The Obama administration recently announced a strategic plan to accelerate the development of offshore wind by announcing more than $50 million in new research and development funding. The Department of Energy ("DOE") will spend $25 million toward the development of innovative wind turbines and design tools; $18 million toward optimizing the wind and electric markets, and transmission and planning; and $7.5 million on developing next-generation, more cost-effective designs for wind turbine drivetrains.

In addition, the Obama administration identified four high-priority "Wind Energy Areas"-offshore Delaware, Maryland, New Jersey and Virginia-which will receive accelerated environmental reviews. If no significant impacts are identified, leases could be offered to developers by the Bureau of Ocean Energy Management Regulation and Enforcement ("BOEMRE") by the end of 2011 or early 2012. It is anticipated that later this month, additional high-priority areas will be identified off the coasts of Rhode Island and Massachusetts. A similar process will occur later this spring for the South Atlantic, particularly North Carolina. Eventually, locations in the Pacific, the Gulf of Mexico, the Great Lakes, and Hawaii will likewise be identified. Projects in these designated areas will enjoy a fast-track permitting process. Comprehensive site-specific National Environmental Policy Act ("NEPA") review will remain the responsibility of developers, but BOEMRE will work with project managers to ensure accelerated review schedules. Under the current regulatory environment, it takes anywhere from seven to ten years to receive approvals and fully permit an offshore wind project-slightly more than double the amount of time it takes to permit an offshore oil or natural gas platform-and the Obama administration wants to cut this period in half.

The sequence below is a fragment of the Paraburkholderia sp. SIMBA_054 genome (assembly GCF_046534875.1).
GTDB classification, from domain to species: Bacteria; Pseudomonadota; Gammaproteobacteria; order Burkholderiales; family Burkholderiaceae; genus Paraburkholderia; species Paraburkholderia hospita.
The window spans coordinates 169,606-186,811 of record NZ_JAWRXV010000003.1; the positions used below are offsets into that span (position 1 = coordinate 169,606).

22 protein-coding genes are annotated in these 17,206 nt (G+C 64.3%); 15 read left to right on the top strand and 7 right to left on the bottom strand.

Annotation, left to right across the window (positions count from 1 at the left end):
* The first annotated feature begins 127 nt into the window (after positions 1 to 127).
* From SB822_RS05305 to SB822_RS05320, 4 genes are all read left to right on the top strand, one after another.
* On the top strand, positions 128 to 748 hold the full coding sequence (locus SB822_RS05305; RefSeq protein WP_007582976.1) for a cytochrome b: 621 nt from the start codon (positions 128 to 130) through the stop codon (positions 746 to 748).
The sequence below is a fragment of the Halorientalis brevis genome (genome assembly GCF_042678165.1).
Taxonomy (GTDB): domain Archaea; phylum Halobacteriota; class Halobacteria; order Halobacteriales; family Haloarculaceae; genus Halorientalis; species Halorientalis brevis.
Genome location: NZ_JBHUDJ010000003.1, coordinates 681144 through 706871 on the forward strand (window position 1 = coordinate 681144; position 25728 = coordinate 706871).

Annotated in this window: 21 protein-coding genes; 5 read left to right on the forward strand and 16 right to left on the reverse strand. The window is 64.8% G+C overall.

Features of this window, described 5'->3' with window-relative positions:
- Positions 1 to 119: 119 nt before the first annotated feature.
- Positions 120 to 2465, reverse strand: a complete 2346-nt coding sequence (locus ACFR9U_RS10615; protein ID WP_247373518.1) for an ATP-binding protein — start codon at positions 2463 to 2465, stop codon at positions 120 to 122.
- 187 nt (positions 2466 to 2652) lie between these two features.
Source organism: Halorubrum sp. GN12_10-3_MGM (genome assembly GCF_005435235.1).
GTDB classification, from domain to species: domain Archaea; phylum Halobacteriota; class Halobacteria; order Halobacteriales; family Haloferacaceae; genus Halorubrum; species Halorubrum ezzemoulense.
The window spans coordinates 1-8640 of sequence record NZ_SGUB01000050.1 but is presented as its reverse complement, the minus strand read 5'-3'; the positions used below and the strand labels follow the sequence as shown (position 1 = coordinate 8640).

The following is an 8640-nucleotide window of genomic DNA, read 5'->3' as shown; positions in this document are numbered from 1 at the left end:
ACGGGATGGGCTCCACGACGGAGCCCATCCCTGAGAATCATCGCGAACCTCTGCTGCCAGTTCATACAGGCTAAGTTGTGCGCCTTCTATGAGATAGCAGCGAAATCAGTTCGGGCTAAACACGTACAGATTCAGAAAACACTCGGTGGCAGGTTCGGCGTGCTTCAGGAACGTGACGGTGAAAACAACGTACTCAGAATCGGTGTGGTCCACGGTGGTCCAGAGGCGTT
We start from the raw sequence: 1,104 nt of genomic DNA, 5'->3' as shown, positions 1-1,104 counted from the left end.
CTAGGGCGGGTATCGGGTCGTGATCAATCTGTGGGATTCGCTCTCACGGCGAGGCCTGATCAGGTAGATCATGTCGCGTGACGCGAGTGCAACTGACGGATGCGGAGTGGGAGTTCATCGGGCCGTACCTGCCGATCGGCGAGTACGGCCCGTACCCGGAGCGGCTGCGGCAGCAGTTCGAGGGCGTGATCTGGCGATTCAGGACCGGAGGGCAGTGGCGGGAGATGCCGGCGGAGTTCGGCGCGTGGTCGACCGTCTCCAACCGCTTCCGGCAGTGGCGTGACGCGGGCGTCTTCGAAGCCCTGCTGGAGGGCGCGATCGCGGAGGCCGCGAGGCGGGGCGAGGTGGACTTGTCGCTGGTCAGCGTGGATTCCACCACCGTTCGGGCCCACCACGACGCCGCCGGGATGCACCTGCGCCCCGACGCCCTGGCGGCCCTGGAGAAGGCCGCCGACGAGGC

Under the National Offshore Wind Strategy, the DOE is pursuing the development of 10 gigawatts of offshore wind-generating capacity by 2020, and 54 gigawatts by 2030. This would produce enough energy to power 2.8 million and 15.2 million American homes, respectively.

However, federal incentives and programs alone will not be sufficient to jump-start development of offshore wind projects, as state and federal laws share control over offshore wind siting approval and permitting. State and local interests are most immediately impacted by the environmental concerns, and potentially higher electric rates, of offshore wind projects.